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Despite varied career, Jawad Anani remains an economist at heart

By Raed Omari - Oct 29,2015 - Last updated at Oct 30,2015

AMMAN — Veteran statesman and renowned economist Jawad Anani, originally planned to study engineering in the US but returned to the Kingdom with a degree in economics.

"I was enrolled in an engineering programme at the University of Southern California. It was there that I took three compulsory economics courses and was subsequently advised by one of my professors to study economics," the former Royal Court chief told The Jordan Times in a recent interview. 

"One of my professors, Robert Mundell, kept advising me to switch to economics, telling me that I am an economist by nature."

At first, Anani did not listen to his Nobel Prize winning professor. 

But it was only "in the third semester, [when] I took another course with him and he kept pushing, that I switched to economics".

After two years, and as a result of Mundell's advice, Anani quit engineering at the University of Southern California to study economics at the American University in Cairo (AUC). 

The choice of school was based upon his father's insistence that "if you want to study economics, it has to be in the Arab world."

In 1967, Anani obtained his bachelor's degree in economics from the AUC. 

He went on to pursue, and achieve, a master's degree in economics from Vanderbilt University (Nashville, Tennessee) in 1970, and a PhD from the University of Georgia in 1975.

Anani, now a senator, said he dedicated himself to science at an early age.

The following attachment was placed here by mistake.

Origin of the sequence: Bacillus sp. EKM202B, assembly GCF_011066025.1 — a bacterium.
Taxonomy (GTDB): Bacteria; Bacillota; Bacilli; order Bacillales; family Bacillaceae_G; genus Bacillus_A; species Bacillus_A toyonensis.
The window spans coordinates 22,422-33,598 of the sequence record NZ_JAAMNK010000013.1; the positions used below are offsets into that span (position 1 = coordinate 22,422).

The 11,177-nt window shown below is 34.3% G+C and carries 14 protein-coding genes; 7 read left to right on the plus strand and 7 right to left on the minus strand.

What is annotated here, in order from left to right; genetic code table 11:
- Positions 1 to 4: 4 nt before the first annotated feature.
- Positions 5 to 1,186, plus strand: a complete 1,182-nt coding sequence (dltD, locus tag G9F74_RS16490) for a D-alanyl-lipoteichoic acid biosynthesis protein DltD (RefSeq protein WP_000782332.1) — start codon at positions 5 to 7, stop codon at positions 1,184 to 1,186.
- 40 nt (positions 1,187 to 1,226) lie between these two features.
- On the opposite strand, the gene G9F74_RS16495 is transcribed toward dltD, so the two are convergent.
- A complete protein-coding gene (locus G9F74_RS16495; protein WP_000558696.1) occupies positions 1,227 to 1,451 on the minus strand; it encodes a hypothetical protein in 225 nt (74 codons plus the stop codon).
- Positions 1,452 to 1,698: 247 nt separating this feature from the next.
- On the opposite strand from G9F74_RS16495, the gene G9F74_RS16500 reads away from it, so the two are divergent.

"I love to learn. Reading is in my blood," he said.

"My father taught me the love of knowledge. He was an English language teacher, radio presenter, historian, writer and playwright. I was raised in a house where reading was a must. 

"There was fierce competition among us, six brothers and two sisters, over who achieved the most at school. My father was our mentor and a relentless learner and teacher."

Anani noted that the "press element" of his character was also built into him by his father: "He was a radio presenter for Near East Radio in Ramallah and he also worked in Jerusalem. After the [1955] unification of the East and West Banks, my father moved to Amman where he worked at Jordan Radio as a presenter and producer, in addition to teaching English."

Anani, who has served as minister of labour, trade and tourism, now writes for several newspapers such as The Jordan Times, Al Rai, Al Ghad and Ad-Dustour.

A proud father of five, Anani insists that he "never interfered in [his] children's academic preferences".

Instead, his children have studied a wide range of subjects — business administration, law, pharmacy, computer science and cinema production.

Anani also served as a senior member of Jordan's delegation to the 1991 Madrid Peace Conference, minister of state for prime ministry and media affairs in 1993 and deputy prime minister and foreign minister in 1997.

In 2012 he was appointed as president of the Social and Economic Council, a position he held until he became a senator in 2013.

Anani has also worked in the private sector both inside and outside Jordan, and served on the boards of over 40 companies, one of which he owned in Dubai.

"Regardless of all the senior posts I have held, I never forgot that I am an economist — publishing research papers inside and outside Jordan. I also taught economics in Jordan and the Gulf. It is what I am best at."

When asked about his plans for the future, the senator said he has always wished to establish a university, and in fact he is making that dream come true.


"I am now working on building a university in Aqaba."

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